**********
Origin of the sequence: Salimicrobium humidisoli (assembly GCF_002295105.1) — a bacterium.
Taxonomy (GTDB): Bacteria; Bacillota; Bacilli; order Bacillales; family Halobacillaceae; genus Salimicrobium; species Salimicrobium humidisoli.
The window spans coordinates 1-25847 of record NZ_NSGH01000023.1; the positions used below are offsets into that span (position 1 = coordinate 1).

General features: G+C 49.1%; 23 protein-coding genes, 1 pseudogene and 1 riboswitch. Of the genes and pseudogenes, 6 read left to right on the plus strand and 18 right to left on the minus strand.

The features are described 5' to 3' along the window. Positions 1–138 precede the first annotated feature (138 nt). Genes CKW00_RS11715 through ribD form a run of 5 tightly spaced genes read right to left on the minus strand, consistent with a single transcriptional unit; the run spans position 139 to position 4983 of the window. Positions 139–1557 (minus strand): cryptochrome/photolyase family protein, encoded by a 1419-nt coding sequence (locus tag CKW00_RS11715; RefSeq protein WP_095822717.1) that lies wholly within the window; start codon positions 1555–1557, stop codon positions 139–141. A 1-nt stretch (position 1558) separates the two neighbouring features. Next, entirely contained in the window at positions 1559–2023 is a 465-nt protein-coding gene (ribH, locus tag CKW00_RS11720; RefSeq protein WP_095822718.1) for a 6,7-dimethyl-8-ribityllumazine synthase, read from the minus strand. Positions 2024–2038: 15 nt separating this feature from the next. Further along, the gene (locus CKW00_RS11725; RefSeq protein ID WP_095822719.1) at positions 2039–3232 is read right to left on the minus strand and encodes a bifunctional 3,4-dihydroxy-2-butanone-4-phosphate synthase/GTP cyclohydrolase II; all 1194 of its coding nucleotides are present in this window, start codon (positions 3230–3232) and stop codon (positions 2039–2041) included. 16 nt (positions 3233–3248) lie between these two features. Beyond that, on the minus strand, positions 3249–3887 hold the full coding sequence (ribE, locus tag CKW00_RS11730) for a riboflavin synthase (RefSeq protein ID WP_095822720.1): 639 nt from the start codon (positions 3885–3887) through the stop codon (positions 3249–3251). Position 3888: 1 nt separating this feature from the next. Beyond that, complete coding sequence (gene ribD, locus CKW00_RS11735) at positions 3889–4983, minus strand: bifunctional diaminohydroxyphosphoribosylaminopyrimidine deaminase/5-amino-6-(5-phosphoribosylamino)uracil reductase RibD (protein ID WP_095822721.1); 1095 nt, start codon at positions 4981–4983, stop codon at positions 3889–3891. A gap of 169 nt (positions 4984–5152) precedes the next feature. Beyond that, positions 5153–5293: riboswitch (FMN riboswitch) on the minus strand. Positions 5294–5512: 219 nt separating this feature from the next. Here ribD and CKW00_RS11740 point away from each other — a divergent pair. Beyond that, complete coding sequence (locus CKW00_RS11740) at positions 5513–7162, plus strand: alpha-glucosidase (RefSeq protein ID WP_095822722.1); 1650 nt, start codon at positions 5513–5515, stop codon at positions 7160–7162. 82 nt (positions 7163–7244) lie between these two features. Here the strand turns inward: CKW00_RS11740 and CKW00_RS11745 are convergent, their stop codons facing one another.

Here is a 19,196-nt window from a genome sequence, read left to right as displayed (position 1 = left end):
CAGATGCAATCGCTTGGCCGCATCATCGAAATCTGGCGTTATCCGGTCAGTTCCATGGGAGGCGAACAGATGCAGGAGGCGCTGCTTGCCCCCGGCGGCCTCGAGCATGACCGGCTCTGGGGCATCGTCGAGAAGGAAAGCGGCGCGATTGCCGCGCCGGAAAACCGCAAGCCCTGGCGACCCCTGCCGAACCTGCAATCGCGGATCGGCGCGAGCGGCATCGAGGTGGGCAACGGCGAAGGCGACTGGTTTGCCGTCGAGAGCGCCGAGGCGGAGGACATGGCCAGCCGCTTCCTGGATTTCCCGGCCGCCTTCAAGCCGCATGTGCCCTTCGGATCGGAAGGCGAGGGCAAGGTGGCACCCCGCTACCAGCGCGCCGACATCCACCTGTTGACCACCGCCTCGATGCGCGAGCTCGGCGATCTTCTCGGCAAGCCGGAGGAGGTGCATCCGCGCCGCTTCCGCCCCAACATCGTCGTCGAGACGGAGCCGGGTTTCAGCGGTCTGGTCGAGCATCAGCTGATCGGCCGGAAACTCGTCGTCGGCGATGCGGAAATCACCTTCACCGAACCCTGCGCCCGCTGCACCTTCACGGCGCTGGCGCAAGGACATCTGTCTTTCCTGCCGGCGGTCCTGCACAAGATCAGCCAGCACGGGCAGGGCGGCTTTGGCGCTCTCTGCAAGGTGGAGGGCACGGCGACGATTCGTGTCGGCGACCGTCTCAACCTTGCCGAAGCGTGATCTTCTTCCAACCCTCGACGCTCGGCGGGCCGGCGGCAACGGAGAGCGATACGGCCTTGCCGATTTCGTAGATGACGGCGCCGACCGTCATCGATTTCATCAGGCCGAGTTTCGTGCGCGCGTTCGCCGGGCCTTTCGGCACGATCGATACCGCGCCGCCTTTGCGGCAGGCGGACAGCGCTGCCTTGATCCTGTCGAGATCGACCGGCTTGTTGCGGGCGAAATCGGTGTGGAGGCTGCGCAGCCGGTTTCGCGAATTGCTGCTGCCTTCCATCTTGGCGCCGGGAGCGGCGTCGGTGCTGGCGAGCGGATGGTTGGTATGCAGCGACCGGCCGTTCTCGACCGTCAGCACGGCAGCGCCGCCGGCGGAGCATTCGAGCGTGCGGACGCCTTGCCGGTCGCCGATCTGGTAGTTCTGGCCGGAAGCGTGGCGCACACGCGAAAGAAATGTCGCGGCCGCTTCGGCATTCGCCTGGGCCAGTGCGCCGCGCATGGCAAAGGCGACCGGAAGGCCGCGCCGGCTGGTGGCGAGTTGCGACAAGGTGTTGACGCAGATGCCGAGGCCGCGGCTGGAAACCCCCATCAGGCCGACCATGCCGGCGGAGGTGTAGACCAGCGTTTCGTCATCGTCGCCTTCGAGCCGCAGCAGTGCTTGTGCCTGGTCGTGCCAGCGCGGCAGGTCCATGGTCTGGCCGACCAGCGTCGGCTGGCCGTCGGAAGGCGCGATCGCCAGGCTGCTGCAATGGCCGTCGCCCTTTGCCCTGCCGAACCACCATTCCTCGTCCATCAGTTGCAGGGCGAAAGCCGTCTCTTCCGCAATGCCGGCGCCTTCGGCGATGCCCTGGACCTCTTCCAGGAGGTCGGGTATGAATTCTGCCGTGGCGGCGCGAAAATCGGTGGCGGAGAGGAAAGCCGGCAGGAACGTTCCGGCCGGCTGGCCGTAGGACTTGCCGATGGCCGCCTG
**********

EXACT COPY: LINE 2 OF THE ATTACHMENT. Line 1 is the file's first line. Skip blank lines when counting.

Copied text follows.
Taxonomy (GTDB): Bacteria; Bacillota; Bacilli; order Bacillales; family Halobacillaceae; genus Salimicrobium; species Salimicrobium humidisoli.